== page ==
FRANKFURT (Reuters) - British-based banks seeking to relocate to the European Union before Britain leaves the bloc are behind schedule in their preparations for the move, a European Central Bank supervisor said on Wednesday.
International banks based in London risk losing access to the EU's single market once Britain leaves it in 2019, forcing many to consider moving parts of their businesses to the bloc and seek a license from the ECB, the sector's watchdog.
But Sabine Lautenschlaeger, who represents the ECB's supervisory arm on the central bank's board, said progress had been slower than hoped.
"Frankly, the banks are not as far advanced as we would like them to be," Lautenschlaeger said in a newsletter article.
"Of the banks that have indicated an interest in relocating operations to the euro area, a number of the larger banks have made progress in their planning. But we have not seen many final decisions yet."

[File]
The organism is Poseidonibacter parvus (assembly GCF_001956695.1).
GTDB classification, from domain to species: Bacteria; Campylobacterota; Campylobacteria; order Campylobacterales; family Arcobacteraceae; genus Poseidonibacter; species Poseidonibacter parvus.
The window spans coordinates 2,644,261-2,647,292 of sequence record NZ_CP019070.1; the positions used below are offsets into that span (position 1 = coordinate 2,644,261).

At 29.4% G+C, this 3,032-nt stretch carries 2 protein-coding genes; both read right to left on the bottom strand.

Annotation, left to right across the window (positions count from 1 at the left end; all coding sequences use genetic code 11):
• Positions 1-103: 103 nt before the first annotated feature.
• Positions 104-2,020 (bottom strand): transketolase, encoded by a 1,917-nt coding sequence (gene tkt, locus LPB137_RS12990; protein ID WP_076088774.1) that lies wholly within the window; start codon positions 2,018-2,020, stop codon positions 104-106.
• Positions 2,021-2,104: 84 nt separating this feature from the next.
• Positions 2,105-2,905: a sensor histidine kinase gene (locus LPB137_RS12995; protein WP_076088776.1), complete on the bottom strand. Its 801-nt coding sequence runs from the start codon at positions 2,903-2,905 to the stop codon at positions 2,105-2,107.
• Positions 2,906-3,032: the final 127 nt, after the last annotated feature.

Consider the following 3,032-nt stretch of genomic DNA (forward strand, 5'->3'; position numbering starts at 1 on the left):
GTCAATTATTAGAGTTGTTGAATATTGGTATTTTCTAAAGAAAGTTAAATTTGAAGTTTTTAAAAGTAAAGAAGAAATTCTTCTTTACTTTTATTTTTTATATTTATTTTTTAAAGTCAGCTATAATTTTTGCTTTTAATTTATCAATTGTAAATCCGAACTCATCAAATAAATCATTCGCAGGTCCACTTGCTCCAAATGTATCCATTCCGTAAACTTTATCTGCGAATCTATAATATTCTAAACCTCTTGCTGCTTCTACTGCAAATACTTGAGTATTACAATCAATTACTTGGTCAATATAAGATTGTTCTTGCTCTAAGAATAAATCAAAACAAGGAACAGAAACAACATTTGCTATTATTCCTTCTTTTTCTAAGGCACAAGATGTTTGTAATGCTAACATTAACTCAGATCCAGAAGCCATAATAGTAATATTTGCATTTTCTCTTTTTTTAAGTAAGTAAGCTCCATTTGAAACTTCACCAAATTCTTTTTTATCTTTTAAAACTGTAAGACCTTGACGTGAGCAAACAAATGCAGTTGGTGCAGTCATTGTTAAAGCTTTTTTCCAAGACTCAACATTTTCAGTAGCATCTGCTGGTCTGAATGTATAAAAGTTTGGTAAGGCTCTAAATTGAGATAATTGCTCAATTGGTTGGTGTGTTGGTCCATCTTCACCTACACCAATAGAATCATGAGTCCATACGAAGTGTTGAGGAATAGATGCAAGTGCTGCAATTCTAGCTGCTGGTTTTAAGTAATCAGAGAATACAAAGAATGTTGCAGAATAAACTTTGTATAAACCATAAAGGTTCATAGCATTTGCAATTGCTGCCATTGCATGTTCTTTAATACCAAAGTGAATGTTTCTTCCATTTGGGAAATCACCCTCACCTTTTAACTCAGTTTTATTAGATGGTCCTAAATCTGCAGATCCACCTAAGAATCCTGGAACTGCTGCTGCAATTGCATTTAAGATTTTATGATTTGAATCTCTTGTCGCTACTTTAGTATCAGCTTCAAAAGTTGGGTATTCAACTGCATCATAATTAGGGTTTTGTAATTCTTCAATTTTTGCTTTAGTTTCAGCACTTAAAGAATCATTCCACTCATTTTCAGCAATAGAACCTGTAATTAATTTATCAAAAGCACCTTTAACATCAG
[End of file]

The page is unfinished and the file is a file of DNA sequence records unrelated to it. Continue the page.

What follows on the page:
She added the ECB would not grant licenses to "empty shells" and would take a tough stance on "back-to-back transactions", where a bank would conduct trades out of its EU base but process and risk manage them at its London office.
"While we do not rule out this practise per se, ultimately we expect banks to manage relevant parts of their risks locally and independently," Lautenschlaeger said.
Lautenschlaeger also said she expected banks moving to the EU to update their recovery plans, which kick in if they fail, "shortly" after moving.
(Reporting By Francesco Canepa; Editing by Angus MacSwan)